|US8209304 *||Oct 31, 2007||Jun 26, 2012||International Business Machines Corporation||Indicating staleness of elements in a document in a content management system|
|US8249929||Aug 21, 2012||Adknowledge, Inc.||Method and system for generating and distributing electronic communications for maximum revenue|
|US8429190||Apr 8, 2005||Apr 23, 2013||Adknowledge, Inc.||Method and system for generating and distributing electronic communications|
|US8478632 *||Aug 26, 2004||Jul 2, 2013||Sap Ag||System and method for defining a sales promotion|
|US8489446||Aug 26, 2004||Jul 16, 2013||Sap Ag||System and method for defining a sales promotion|
|US8498931||Jul 30, 2012||Jul 30, 2013||Sas Institute Inc.||Computer-implemented risk evaluation systems and methods|
|US8515862||May 29, 2009||Aug 20, 2013||Sas Institute Inc.||Computer-implemented systems and methods for integrated model validation for compliance and credit risk|
|US8521631||May 29, 2009||Aug 27, 2013||Sas Institute Inc.||Computer-implemented systems and methods for loan evaluation using a credit assessment framework|
|US8543456||Dec 13, 2004||Sep 24, 2013||Ip Mining Corporation||Media targeting system and method|
|US8600814||Aug 28, 2010||Dec 3, 2013||Cezary Dubnicki||Structured analysis and organization of documents online and related methods|
|US8626845||Dec 28, 2009||Jan 7, 2014||Adknowledge, Inc.||Method and system for dynamically generating electronic communications|
|US9281939||Jun 21, 2012||Mar 8, 2016||Adknowledge, Inc.||Method and system for encrypting data delivered over a network|
|US20020116249 *||Dec 22, 2000||Aug 22, 2002||Josh Ellinger||On-line method and apparatus for analyzing transactional and demographic data|
|US20020165781 *||Oct 31, 2001||Nov 7, 2002||Mckay Brent||Interactive media management system and method for network applications|
|US20030065549 *||Mar 23, 2001||Apr 3, 2003||Restaurant Services, Inc.||System, method and computer program product for a promotion reporting interface in a supply chain management framework|
|US20040103017 *||Nov 22, 2002||May 27, 2004||Accenture Global Services, Gmbh||Adaptive marketing using insight driven customer interaction|
|US20040103051 *||Nov 22, 2002||May 27, 2004||Accenture Global Services, Gmbh||Multi-dimensional segmentation for use in a customer interaction|
|US20050038861 *||Aug 11, 2004||Feb 17, 2005||Scott Lynn||Method and system for dynamically generating electronic communications|
|US20050125309 *||Jan 18, 2005||Jun 9, 2005||Zhengrong Song||Methods and systems of assisting users in purchasing items|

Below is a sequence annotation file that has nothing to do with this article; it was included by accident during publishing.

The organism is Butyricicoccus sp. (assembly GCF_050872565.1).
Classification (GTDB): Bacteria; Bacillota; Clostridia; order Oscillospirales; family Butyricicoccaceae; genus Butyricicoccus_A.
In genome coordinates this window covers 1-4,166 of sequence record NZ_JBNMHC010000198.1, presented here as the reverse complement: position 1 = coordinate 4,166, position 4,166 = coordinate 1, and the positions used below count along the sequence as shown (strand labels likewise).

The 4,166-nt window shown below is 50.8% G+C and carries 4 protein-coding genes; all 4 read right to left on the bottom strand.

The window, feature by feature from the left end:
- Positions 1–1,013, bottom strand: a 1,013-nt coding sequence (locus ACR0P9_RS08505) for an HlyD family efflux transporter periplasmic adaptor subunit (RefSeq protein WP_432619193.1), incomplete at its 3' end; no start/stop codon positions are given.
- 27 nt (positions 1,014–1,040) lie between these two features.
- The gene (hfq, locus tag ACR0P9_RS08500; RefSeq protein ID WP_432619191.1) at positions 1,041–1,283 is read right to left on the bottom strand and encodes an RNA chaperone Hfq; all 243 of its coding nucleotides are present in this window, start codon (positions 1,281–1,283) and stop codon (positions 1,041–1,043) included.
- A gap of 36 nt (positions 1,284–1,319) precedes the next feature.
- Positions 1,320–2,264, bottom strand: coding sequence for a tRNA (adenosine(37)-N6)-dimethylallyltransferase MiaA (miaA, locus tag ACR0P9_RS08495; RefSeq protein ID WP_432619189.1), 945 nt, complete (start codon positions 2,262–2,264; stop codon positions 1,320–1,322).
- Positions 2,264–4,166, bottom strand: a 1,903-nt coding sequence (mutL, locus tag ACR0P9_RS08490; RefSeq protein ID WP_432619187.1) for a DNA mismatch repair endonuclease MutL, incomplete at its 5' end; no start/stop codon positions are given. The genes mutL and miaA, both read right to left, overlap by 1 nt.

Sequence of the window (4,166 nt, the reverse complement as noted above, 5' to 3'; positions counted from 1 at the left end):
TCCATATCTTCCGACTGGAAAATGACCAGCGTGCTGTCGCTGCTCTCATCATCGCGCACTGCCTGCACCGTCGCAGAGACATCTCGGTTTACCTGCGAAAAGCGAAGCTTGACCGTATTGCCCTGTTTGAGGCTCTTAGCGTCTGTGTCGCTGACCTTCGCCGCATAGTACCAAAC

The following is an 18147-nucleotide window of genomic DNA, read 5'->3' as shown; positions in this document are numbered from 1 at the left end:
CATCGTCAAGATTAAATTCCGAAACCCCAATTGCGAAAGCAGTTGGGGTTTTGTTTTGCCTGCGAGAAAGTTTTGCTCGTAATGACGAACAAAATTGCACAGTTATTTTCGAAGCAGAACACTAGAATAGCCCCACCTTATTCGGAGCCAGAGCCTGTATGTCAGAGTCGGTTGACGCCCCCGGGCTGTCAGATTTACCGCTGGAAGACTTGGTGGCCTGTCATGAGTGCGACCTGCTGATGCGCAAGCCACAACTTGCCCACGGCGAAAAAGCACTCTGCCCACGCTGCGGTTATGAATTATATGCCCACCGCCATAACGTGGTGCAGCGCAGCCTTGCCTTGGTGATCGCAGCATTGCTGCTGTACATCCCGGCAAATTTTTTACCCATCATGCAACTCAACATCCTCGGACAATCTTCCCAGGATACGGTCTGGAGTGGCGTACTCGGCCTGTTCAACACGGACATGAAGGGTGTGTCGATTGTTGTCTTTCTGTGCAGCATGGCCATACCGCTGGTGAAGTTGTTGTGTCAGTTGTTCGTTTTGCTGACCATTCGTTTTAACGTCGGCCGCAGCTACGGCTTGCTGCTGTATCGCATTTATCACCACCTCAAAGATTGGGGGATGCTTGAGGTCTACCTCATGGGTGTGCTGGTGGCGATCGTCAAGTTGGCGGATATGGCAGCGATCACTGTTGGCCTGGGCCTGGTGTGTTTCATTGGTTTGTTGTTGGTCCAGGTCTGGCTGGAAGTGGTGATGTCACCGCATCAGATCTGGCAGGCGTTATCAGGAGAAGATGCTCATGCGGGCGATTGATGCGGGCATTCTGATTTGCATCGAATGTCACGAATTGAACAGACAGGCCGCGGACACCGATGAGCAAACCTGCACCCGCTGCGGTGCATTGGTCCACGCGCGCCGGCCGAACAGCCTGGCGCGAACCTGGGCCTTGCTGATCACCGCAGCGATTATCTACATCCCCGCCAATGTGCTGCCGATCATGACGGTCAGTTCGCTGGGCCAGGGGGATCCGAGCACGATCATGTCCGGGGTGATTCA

|US20050149398 *||Dec 13, 2004||Jul 7, 2005||Mckay Brent T.||Media targeting system and method|
|US20050166220 *||Apr 5, 2005||Jul 28, 2005||Mckay Brent||Visual Network Appliance System|
|US20050195173 *||May 23, 2005||Sep 8, 2005||Mckay Brent||User Interface for Large-Format Interactive Display Systems|
|US20050197886 *||Aug 26, 2004||Sep 8, 2005||Sap Aktiengesellschaft||System and method for defining a sales promotion|
|US20050197899 *||Aug 26, 2004||Sep 8, 2005||Sap Aktiengesellschaft||System and method for defining a sales promotion|
|US20050197900 *||Aug 26, 2004||Sep 8, 2005||Sap Aktiengesellschaft||System and method for defining a sales promotion|
|US20050197901 *||Aug 26, 2004||Sep 8, 2005||Sap Aktiengesellschaft||System and method for defining a sales promotion|
|US20050246219 *||Apr 29, 2004||Nov 3, 2005||Brian Curtiss||Sales forecast system and method|
|US20060036608 *||Apr 8, 2005||Feb 16, 2006||Adknowledge, Inc.||Method and system for generating and distributing electronic communications|
|US20060097043 *||Nov 9, 2004||May 11, 2006||Johnson Michael J||Method for offering location-based targeted discounts without requirement for location sensing|
|US20060122886 *||Jan 31, 2006||Jun 8, 2006||Mckay Brent||Media targeting system and method|
|US20070208620 *||Dec 20, 2006||Sep 6, 2007||Mckay Brent||Interactive media management system and method for network applications|
|US20080120167 *||Nov 16, 2007||May 22, 2008||Ac Technologies S.A.||Personal Inventory and Marketing Electronic System and Method|
|US20080306820 *||Dec 6, 2007||Dec 11, 2008||Calder Group, Inc.||Process and system for targeting of content to segmented customer base|
|US20090037351 *||Jul 31, 2007||Feb 5, 2009||Kristal Bruce S||System and Method to Enable Training a Machine Learning Network in the Presence of Weak or Absent Training Exemplars|
|US20090112938 *||Oct 31, 2007||Apr 30, 2009||John Edward Petri||Indicating staleness of elements in a document in a content management system|
|US20090192855 *||Apr 3, 2009||Jul 30, 2009||Revathi Subramanian||Computer-Implemented Data Storage Systems And Methods For Use With Predictive Model Systems|
|US20090192957 *||Jul 30, 2009||Revathi Subramanian||Computer-Implemented Data Storage Systems And Methods For Use With Predictive Model Systems|
|US20100094759 *||Oct 13, 2009||Apr 15, 2010||Basil Kanno||Mobile Commerce Enablement Systems and Methods|
|US20100106788 *||Dec 28, 2009||Apr 29, 2010||Adknowledge, Inc.||Method and system for dynamically generating electronic communications|
|US20100211456 *||Mar 5, 2010||Aug 19, 2010||Accenture Global Services Gmbh||Adaptive Marketing Using Insight Driven Customer Interaction|
|US20110161168 *||Aug 28, 2010||Jun 30, 2011||Cezary Dubnicki||Structured analysis and organization of documents online and related methods|
|U.S. Classification||705/14.52, 705/14.66, 705/14.73|
|Cooperative Classification||G06Q30/0254, G06Q30/0277, G06Q30/0269, G06Q30/0241, G06Q30/0202, G06Q30/0205, G06Q30/02, G06Q30/0207|
|European Classification||G06Q30/02, G06Q30/0205, G06Q30/0254, G06Q30/0269, G06Q30/0207, G06Q30/0241, G06Q30/0277, G06Q30/0202|
|Dec 23, 2003||CC||Certificate of correction|
|Nov 20, 2006||FPAY||Fee payment|
Year of fee payment: 4
|Jan 29, 2011||FPAY||Fee payment|
Year of fee payment: 8
|Oct 23, 2013||AS||Assignment|
Owner name: ALIBABA GROUP HOLDING LIMITED, HONG KONG
Free format text: ASSIGNMENT OF ASSIGNORS INTEREST;ASSIGNOR:INTERNATIONAL BUSINESS MACHINES CORPORATION;REEL/FRAME:031457/0416
Effective date: 20130930
|Mar 4, 2015||FPAY||Fee payment|
Year of fee payment: 12